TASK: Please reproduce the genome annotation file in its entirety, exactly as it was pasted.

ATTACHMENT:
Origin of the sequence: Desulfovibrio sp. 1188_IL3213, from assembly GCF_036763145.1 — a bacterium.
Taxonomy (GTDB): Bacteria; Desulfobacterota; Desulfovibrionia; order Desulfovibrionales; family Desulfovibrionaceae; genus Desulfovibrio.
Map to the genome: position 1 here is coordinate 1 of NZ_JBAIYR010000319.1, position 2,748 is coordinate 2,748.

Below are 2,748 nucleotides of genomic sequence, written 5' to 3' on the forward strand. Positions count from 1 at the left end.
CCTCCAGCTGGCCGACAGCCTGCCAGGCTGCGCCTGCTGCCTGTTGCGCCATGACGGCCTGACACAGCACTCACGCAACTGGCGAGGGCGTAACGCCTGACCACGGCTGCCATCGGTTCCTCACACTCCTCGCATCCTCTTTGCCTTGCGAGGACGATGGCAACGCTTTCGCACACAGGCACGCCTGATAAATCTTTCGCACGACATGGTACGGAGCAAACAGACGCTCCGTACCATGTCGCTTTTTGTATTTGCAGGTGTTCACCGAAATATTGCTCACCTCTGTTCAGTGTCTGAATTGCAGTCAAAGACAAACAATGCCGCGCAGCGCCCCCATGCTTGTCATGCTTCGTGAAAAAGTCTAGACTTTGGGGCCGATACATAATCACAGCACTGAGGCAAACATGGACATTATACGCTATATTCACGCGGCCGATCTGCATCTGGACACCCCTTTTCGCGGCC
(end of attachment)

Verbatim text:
Origin of the sequence: Desulfovibrio sp. 1188_IL3213, from assembly GCF_036763145.1 — a bacterium.
Taxonomy (GTDB): Bacteria; Desulfobacterota; Desulfovibrionia; order Desulfovibrionales; family Desulfovibrionaceae; genus Desulfovibrio.
Map to the genome: position 1 here is coordinate 1 of NZ_JBAIYR010000319.1, position 2,748 is coordinate 2,748.

Below are 2,748 nucleotides of genomic sequence, written 5' to 3' on the forward strand. Positions count from 1 at the left end.
CCTCCAGCTGGCCGACAGCCTGCCAGGCTGCGCCTGCTGCCTGTTGCGCCATGACGGCCTGACACAGCACTCACGCAACTGGCGAGGGCGTAACGCCTGACCACGGCTGCCATCGGTTCCTCACACTCCTCGCATCCTCTTTGCCTTGCGAGGACGATGGCAACGCTTTCGCACACAGGCACGCCTGATAAATCTTTCGCACGACATGGTACGGAGCAAACAGACGCTCCGTACCATGTCGCTTTTTGTATTTGCAGGTGTTCACCGAAATATTGCTCACCTCTGTTCAGTGTCTGAATTGCAGTCAAAGACAAACAATGCCGCGCAGCGCCCCCATGCTTGTCATGCTTCGTGAAAAAGTCTAGACTTTGGGGCCGATACATAATCACAGCACTGAGGCAAACATGGACATTATACGCTATATTCACGCGGCCGATCTGCATCTGGACACCCCTTTTCGCGGCC